16km south of Heraklion is the attractive village of Archanes.
It is a large village with a population of nearly 4,000 people
and is of great archaeological interest. Situated on a hillside,
the surrounding area is lush and fertile with many streams and
rivers. The region is famous for its fine wine that is produced
here. The village streets are well planned and the gardens and
balconies of the houses overflow with a profusion of colourful
flowers. In the centre of the village the streets are narrow and
twisting and there are several neoclassical houses that have
been renovated. The beautifully restored town of Archanes is
well worth visiting as it has won European awards for
restoration and long term development prospects. Its beautifully
restored houses, paved streets and planting make it an
enchanting place to wander through. It was an important centre
during the Minoan times and there are four archaeological sites
within the vicinity. In the village itself there are the remains
of a Minoan place, whereas at Phourni, just outside the village,
a Minoan cemetery. 5 kilometres south-west of Archanes, at
Anemospilia, there are the remains of a tripartite shrine.
The village and its environs have some fascinating archaeological sights to see. The famous archaeologist, Evans, excavated around the area and identified Minoan buildings which included a small palace thought to have been the summer residence of the King of Knossos. On the hillside of nearby Fourni, which lies 1km to the north-west of Archanes, the excavations of Sakerlaraki have revealed a fabulous extended graveyard that dates back to prehistoric times of 2500-12500 BC. Findings include domed tombs which are carved in the rock, burial chambers and groups of graves. Amongst the artefacts excavated are seals of incredibly detailed artwork, urns, copper and stone pots ivory plates, statuettes and gold jewellery.
On the foothills of Giouhta a Minoan sanctum was discovered which remains a puzzle to archaeologists. Only a small building, it has a long antechamber, with three rooms leading off it at its southern end. The sanctum was protected by a wall which encircled it. Inside the antechamber were discovered many broken pots and a human skeleton. From the three other rooms, in one was discovered a sacrificial altar with evidence of offerings and some pots connected to worship. In the central room two clay legs which seem to have broken off from a statue were found The last room, the room to the west of the antechamber, was the most strange. Inside were found three skeletons: a prone female, a bejewelled male (thought to be a priest) and a skeleton of a young man curled up into the foetal position and lying on a stone construction that appeared to be an altar. This latter skeleton had a copper sword that had been thrust into the boy"s body. Archaeological explanations are that this was a human sacrifice that took place before the sanctum was destroyed by an earthquake and fire in around 1700 BC. It would appear that the sacrifice was an offering to the deity in the hope that the population would recover from the destructive forces of the earthquake. Close to the above sanctum is the cave of Hosto Nero.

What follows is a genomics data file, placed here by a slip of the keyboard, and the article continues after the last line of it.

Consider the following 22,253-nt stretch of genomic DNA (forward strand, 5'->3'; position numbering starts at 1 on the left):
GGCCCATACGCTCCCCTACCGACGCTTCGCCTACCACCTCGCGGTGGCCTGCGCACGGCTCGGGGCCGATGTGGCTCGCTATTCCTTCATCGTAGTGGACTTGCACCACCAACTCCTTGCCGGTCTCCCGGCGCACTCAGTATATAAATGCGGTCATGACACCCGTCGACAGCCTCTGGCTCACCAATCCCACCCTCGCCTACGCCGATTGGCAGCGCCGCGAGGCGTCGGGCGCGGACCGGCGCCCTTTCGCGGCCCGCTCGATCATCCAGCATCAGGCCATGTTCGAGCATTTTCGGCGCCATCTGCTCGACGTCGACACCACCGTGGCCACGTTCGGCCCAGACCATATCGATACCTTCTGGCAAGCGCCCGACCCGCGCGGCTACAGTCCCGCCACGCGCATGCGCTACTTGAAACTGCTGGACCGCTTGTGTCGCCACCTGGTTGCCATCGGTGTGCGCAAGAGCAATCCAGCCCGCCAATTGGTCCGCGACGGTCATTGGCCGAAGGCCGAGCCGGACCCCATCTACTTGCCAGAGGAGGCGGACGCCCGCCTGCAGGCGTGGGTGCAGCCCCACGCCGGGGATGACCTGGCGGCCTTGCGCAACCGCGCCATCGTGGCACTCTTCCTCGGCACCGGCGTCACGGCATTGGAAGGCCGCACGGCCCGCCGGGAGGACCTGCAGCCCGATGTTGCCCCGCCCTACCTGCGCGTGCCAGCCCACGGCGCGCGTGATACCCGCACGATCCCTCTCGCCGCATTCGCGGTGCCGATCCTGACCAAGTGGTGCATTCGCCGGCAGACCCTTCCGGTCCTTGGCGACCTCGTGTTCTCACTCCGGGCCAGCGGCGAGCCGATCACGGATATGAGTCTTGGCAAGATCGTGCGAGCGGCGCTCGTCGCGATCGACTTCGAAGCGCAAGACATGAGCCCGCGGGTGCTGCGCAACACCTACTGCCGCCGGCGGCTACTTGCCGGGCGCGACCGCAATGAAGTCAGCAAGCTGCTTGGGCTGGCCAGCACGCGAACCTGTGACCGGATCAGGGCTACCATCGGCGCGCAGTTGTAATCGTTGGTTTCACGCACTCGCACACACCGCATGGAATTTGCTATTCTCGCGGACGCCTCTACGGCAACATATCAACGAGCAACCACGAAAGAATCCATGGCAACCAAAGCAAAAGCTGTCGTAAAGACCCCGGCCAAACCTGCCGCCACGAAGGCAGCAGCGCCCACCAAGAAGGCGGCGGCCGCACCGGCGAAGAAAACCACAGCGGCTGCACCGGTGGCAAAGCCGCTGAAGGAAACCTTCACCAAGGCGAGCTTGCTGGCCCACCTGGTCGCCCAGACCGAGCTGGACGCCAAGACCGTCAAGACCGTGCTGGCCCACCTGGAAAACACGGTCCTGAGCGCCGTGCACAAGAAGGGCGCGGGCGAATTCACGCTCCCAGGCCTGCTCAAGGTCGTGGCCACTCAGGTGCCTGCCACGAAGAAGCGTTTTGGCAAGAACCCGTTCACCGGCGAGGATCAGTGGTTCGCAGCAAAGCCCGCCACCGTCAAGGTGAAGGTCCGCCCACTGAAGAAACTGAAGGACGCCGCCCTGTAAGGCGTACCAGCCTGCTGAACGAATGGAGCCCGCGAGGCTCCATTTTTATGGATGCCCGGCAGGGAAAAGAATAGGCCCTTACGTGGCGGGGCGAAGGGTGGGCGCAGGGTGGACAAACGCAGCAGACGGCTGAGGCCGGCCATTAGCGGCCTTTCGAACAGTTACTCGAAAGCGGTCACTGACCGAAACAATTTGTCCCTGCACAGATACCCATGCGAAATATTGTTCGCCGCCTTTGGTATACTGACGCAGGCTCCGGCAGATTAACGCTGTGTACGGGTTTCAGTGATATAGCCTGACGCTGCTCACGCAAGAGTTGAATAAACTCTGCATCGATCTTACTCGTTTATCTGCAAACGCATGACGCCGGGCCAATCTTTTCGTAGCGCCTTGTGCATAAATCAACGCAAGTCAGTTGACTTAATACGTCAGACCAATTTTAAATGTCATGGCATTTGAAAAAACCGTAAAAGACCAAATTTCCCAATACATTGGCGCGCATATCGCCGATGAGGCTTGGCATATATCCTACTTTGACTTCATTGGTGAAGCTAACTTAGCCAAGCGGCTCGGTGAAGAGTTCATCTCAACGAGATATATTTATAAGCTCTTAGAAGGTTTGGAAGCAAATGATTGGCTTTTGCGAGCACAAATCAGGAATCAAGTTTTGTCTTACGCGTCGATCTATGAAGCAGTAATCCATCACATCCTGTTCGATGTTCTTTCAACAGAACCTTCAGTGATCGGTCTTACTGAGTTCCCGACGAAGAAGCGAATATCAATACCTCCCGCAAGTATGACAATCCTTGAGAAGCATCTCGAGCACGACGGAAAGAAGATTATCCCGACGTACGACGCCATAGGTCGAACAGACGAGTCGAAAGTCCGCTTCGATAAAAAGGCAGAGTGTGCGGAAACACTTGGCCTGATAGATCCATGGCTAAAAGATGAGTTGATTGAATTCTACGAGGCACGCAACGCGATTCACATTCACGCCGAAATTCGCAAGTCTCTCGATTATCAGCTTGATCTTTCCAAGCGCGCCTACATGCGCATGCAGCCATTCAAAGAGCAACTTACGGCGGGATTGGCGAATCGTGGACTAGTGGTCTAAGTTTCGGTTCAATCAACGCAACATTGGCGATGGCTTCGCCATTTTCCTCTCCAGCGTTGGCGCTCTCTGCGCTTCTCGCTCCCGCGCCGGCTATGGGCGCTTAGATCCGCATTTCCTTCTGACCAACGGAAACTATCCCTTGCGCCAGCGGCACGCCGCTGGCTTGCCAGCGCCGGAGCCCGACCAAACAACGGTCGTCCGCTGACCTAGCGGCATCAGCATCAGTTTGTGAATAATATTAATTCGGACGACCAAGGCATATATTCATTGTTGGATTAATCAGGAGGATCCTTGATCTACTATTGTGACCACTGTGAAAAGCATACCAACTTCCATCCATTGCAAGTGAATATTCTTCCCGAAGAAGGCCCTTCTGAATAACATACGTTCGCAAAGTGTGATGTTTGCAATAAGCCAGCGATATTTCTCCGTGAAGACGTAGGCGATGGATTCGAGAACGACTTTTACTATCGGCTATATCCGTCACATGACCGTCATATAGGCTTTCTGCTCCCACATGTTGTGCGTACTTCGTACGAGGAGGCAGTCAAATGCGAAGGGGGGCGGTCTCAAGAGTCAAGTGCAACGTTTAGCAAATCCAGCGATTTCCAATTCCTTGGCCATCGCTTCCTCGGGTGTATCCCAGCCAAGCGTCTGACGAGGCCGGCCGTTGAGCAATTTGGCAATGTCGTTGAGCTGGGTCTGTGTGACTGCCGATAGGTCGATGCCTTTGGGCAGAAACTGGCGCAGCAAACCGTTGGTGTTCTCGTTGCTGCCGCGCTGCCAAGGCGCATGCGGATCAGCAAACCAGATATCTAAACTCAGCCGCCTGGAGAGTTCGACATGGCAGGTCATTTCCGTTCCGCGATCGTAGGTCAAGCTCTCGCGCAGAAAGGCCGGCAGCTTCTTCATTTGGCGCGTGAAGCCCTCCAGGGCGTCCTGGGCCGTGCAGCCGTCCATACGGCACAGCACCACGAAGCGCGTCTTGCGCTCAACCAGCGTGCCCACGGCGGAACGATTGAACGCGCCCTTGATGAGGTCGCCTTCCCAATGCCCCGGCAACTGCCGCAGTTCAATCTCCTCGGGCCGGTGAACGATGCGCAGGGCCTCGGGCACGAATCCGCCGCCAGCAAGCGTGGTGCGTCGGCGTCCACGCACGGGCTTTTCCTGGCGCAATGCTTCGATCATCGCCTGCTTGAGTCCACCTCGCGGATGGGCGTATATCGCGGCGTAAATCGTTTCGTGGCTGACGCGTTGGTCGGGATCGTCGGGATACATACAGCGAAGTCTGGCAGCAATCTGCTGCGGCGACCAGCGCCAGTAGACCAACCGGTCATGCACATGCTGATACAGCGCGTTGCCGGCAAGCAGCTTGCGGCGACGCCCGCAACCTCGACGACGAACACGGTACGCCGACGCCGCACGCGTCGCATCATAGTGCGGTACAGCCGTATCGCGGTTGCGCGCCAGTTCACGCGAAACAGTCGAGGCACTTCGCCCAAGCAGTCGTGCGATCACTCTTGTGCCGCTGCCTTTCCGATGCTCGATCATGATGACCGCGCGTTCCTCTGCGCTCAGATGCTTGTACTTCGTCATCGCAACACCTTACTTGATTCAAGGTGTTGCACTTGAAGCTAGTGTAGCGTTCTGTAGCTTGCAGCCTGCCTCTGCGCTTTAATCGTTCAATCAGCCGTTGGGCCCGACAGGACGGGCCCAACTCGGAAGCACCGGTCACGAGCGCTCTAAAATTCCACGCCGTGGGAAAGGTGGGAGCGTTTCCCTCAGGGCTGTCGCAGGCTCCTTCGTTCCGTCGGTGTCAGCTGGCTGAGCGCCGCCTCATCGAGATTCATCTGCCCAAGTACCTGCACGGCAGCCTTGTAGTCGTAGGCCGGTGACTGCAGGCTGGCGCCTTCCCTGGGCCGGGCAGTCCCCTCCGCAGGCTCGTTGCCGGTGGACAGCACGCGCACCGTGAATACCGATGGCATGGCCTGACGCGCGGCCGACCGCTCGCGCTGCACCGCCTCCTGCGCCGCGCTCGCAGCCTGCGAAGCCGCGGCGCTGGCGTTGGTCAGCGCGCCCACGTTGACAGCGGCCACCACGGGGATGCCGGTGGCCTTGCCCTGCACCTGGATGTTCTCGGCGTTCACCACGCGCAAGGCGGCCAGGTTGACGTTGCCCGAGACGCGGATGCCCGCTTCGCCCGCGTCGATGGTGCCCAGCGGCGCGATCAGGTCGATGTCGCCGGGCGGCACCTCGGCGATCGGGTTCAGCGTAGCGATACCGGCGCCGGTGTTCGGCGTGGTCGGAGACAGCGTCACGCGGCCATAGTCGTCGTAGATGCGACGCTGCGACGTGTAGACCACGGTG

The remains of another Minoan mansion can be seen in Vathypetro which dates back to 1600-1500 BC. It was excavated in 1949 and consists of a spacious mansion with four columns, a storehouse and some other rooms. The cellar rooms are of special interest because inside was an oil press, a wine press and some tools for working textiles. Other findings include 16 earthenware jars and a big amphora.
As well as archaeological sites, the area around Archanes has some fine churches to visit. There are two Byzantine churches with frescoes: the Holy Trinity and Agia Paraskevi both built in the 14th century. Nearby, in the isolated settlement of Asomatos, is the small church of the same name. The frescoes here date back to 1315 and include the impressive Crucifixion which is one of the best examples of paintings from the Cretan School. In the village of Agia Vasilius is the small church of St. John the Herald. Frescoes here date from the 13th century and copies are exhibited in the permanent exhibition of frescoes in the Basilica of St. Marcus in Heraklion.
4.5km away is Kato Archanes (Lower Archanes). During the Turkish occupation the villages of Archanes were a constant target and, in 1897, the Pan-Cretan Assembly took place here. Close by at Khrysolakkos, a two-storey palace, residential districts, a cemetery and a harbour have been discovered. A small, but extremely interesting archaeological museum gives information about the importance of Archanes during the Minoan period and is located in the centre of the village.